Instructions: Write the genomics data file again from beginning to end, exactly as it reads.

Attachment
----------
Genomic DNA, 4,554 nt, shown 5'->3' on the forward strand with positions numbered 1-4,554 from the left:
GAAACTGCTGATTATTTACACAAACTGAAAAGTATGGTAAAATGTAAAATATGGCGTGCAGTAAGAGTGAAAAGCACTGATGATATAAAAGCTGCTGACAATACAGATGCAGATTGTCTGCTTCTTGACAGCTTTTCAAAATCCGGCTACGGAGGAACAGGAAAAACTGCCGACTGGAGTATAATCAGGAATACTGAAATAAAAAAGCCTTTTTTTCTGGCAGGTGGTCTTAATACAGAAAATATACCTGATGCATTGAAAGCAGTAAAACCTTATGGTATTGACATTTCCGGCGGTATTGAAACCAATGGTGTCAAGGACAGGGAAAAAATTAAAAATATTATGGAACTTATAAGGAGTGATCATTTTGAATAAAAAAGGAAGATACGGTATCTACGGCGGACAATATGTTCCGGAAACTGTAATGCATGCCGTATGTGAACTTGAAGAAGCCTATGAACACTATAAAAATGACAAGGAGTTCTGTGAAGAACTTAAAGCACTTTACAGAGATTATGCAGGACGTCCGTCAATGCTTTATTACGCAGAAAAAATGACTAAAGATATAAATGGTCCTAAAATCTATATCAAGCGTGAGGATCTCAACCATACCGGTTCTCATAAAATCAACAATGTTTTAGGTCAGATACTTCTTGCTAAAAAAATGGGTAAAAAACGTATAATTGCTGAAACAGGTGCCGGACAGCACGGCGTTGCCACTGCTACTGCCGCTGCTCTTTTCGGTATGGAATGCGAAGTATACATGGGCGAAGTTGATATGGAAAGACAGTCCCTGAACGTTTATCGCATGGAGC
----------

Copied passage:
Genomic DNA, 4,554 nt, shown 5'->3' on the forward strand with positions numbered 1-4,554 from the left:
GAAACTGCTGATTATTTACACAAACTGAAAAGTATGGTAAAATGTAAAATATGGCGTGCAGTAAGAGTGAAAAGCACTGATGATATAAAAGCTGCTGACAATACAGATGCAGATTGTCTGCTTCTTGACAGCTTTTCAAAATCCGGCTACGGAGGAACAGGAAAAACTGCCGACTGGAGTATAATCAGGAATACTGAAATAAAAAAGCCTTTTTTTCTGGCAGGTGGTCTTAATACAGAAAATATACCTGATGCATTGAAAGCAGTAAAACCTTATGGTATTGACATTTCCGGCGGTATTGAAACCAATGGTGTCAAGGACAGGGAAAAAATTAAAAATATTATGGAACTTATAAGGAGTGATCATTTTGAATAAAAAAGGAAGATACGGTATCTACGGCGGACAATATGTTCCGGAAACTGTAATGCATGCCGTATGTGAACTTGAAGAAGCCTATGAACACTATAAAAATGACAAGGAGTTCTGTGAAGAACTTAAAGCACTTTACAGAGATTATGCAGGACGTCCGTCAATGCTTTATTACGCAGAAAAAATGACTAAAGATATAAATGGTCCTAAAATCTATATCAAGCGTGAGGATCTCAACCATACCGGTTCTCATAAAATCAACAATGTTTTAGGTCAGATACTTCTTGCTAAAAAAATGGGTAAAAAACGTATAATTGCTGAAACAGGTGCCGGACAGCACGGCGTTGCCACTGCTACTGCCGCTGCTCTTTTCGGTATGGAATGCGAAGTATACATGGGCGAAGTTGATATGGAAAGACAGTCCCTGAACGTTTATCGCATGGAGC